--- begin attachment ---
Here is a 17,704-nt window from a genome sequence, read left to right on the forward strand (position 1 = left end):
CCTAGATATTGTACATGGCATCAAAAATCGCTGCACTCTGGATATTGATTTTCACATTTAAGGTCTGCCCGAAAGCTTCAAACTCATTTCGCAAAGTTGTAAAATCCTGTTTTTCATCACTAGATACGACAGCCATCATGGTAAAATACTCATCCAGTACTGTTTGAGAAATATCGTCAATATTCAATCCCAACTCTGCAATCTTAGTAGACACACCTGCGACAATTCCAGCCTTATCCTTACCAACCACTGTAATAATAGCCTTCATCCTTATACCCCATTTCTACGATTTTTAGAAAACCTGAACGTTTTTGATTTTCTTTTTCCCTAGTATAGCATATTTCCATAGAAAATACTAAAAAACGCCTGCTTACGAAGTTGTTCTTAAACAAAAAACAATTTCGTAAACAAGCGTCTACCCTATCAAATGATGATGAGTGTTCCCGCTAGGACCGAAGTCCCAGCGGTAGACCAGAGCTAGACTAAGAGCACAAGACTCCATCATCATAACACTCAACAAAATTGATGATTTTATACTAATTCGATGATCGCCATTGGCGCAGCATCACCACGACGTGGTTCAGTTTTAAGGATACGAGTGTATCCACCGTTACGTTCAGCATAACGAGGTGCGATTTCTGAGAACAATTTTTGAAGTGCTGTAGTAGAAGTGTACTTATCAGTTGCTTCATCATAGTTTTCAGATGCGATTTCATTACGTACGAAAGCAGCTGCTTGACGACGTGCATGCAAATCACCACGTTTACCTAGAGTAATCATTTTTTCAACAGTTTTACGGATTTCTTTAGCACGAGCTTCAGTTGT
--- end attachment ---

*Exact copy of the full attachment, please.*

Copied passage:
Here is a 17,704-nt window from a genome sequence, read left to right on the forward strand (position 1 = left end):
CCTAGATATTGTACATGGCATCAAAAATCGCTGCACTCTGGATATTGATTTTCACATTTAAGGTCTGCCCGAAAGCTTCAAACTCATTTCGCAAAGTTGTAAAATCCTGTTTTTCATCACTAGATACGACAGCCATCATGGTAAAATACTCATCCAGTACTGTTTGAGAAATATCGTCAATATTCAATCCCAACTCTGCAATCTTAGTAGACACACCTGCGACAATTCCAGCCTTATCCTTACCAACCACTGTAATAATAGCCTTCATCCTTATACCCCATTTCTACGATTTTTAGAAAACCTGAACGTTTTTGATTTTCTTTTTCCCTAGTATAGCATATTTCCATAGAAAATACTAAAAAACGCCTGCTTACGAAGTTGTTCTTAAACAAAAAACAATTTCGTAAACAAGCGTCTACCCTATCAAATGATGATGAGTGTTCCCGCTAGGACCGAAGTCCCAGCGGTAGACCAGAGCTAGACTAAGAGCACAAGACTCCATCATCATAACACTCAACAAAATTGATGATTTTATACTAATTCGATGATCGCCATTGGCGCAGCATCACCACGACGTGGTTCAGTTTTAAGGATACGAGTGTATCCACCGTTACGTTCAGCATAACGAGGTGCGATTTCTGAGAACAATTTTTGAAGTGCTGTAGTAGAAGTGTACTTATCAGTTGCTTCATCATAGTTTTCAGATGCGATTTCATTACGTACGAAAGCAGCTGCTTGACGACGTGCATGCAAATCACCACGTTTACCTAGAGTAATCATTTTTTCAACAGTTTTACGGATTTCTTTAGCACGAGCTTCAGTTGT